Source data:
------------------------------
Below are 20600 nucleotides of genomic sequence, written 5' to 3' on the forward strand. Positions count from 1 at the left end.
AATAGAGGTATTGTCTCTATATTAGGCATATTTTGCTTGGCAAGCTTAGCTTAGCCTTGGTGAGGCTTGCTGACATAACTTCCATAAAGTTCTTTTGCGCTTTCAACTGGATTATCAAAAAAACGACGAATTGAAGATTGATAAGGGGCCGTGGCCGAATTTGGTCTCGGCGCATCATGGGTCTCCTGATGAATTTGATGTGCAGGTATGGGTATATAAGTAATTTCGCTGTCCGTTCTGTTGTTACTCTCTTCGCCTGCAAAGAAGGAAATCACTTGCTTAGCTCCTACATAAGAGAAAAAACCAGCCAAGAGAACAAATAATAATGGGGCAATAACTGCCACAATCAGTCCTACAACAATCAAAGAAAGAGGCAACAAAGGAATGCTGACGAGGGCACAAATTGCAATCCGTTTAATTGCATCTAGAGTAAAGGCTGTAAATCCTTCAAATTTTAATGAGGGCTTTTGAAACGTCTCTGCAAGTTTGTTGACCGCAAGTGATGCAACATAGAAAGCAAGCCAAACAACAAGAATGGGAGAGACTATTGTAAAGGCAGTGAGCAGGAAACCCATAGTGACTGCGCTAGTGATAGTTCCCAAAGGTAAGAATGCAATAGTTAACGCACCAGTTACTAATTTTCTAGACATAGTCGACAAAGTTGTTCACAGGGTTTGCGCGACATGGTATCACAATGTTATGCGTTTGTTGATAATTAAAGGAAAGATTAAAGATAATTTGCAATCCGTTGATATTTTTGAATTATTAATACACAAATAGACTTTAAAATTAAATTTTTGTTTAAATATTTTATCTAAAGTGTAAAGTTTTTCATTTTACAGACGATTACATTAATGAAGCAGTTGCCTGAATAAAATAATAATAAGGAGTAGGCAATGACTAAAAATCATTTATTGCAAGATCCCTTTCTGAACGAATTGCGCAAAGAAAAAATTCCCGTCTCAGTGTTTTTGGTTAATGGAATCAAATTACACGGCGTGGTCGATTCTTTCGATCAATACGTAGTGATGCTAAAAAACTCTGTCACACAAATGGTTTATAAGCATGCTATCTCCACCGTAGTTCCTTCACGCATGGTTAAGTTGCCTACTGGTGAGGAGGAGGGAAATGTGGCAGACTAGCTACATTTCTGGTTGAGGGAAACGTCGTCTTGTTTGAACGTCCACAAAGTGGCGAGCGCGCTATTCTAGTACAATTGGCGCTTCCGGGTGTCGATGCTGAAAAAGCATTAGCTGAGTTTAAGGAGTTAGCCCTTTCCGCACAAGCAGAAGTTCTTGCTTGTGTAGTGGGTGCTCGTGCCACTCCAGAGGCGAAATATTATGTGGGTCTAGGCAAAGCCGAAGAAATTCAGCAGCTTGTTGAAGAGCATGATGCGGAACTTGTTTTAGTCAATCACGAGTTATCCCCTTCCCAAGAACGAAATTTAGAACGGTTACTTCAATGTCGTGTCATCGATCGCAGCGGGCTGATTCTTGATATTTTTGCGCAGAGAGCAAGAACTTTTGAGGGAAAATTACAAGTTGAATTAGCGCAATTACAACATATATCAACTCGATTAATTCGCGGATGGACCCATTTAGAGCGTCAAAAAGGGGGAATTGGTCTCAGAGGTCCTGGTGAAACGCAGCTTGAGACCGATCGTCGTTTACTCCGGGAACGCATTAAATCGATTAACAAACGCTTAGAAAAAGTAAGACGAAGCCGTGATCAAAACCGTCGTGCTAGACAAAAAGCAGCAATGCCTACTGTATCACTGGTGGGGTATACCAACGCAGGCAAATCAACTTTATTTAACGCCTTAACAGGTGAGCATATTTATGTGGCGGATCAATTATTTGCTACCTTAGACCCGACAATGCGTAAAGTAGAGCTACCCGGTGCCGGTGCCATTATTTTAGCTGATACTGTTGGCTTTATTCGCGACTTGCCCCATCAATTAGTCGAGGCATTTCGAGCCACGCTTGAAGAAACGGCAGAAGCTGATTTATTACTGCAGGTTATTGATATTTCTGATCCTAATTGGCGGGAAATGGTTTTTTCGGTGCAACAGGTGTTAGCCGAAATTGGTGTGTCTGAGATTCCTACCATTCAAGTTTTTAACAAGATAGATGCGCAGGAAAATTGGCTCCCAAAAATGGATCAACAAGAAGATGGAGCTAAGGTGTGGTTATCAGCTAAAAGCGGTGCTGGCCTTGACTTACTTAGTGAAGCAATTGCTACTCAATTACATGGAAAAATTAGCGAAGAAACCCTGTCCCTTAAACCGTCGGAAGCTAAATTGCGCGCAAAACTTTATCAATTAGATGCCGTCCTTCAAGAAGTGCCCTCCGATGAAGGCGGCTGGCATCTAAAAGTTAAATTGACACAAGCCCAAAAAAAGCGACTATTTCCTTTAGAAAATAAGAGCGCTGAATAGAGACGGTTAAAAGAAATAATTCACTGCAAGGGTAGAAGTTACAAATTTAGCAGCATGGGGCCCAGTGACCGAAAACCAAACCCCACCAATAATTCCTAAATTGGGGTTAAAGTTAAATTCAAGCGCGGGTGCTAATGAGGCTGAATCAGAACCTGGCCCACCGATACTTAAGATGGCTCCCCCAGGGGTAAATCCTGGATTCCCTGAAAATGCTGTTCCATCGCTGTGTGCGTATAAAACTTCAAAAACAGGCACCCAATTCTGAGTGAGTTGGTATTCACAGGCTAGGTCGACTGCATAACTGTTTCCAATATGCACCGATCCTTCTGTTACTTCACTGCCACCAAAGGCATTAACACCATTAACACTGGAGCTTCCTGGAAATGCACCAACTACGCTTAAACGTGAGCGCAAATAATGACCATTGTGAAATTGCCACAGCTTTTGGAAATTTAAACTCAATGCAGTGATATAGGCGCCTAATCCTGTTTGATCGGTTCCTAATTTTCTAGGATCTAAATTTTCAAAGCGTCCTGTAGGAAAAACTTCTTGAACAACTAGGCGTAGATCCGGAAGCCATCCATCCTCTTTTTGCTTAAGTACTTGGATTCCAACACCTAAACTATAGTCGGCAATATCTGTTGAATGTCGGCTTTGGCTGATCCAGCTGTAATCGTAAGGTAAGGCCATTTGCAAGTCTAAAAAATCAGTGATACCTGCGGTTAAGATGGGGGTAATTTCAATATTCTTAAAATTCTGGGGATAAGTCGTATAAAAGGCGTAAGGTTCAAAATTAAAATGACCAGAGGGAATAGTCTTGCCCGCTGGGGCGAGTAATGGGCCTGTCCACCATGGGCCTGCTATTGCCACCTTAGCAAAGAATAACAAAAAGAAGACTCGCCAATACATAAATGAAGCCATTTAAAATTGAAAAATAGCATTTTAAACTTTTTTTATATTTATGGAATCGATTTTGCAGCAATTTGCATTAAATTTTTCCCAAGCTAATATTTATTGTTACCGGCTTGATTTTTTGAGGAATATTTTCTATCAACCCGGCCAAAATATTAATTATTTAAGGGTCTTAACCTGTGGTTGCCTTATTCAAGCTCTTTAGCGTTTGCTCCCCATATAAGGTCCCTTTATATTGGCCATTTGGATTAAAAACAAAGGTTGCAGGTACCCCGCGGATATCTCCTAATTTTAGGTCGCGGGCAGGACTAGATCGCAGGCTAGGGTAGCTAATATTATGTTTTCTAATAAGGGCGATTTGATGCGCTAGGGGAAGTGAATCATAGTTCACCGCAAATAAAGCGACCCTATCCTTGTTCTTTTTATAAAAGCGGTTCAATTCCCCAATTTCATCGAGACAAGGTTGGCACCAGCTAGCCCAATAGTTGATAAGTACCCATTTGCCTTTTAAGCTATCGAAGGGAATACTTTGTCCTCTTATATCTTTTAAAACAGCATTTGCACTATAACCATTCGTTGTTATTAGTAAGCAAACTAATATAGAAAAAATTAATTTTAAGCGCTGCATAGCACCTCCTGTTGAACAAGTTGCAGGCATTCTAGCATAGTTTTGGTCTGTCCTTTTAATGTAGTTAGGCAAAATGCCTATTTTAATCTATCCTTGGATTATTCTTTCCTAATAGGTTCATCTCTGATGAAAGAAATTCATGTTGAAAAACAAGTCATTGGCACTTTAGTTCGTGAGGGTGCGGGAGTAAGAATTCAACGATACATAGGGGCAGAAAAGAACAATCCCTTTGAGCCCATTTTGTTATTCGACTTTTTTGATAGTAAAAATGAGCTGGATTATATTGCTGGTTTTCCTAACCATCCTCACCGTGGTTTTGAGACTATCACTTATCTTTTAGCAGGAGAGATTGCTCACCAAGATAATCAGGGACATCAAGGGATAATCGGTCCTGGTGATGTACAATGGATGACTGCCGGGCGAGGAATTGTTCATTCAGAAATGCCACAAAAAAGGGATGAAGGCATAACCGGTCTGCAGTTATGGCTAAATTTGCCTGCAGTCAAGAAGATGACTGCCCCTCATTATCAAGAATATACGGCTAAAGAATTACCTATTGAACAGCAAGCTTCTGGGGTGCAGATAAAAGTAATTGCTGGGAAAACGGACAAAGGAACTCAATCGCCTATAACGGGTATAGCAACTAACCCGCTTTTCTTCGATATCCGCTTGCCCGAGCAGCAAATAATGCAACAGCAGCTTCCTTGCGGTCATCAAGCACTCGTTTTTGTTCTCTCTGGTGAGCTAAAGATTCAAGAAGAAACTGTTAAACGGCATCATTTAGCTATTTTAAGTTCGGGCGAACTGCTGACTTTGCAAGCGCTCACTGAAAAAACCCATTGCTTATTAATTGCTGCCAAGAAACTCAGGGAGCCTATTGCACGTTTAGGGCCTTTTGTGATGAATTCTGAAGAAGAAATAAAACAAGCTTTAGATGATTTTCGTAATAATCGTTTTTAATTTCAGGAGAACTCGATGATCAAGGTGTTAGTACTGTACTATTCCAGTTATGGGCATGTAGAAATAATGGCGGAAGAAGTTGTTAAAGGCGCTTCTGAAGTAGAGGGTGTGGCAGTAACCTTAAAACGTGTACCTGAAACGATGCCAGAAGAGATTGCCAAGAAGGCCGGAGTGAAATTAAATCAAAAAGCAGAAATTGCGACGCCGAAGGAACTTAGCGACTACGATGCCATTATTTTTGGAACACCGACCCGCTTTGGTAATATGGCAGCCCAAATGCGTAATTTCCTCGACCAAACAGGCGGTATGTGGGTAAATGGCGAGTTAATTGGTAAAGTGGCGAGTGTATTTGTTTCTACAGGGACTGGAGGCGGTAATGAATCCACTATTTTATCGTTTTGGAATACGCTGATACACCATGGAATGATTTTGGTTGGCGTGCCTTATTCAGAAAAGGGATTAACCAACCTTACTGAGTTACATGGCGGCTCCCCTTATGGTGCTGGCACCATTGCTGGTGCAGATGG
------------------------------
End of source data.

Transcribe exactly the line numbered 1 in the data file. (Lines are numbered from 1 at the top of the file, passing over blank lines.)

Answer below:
Below are 20600 nucleotides of genomic sequence, written 5' to 3' on the forward strand. Positions count from 1 at the left end.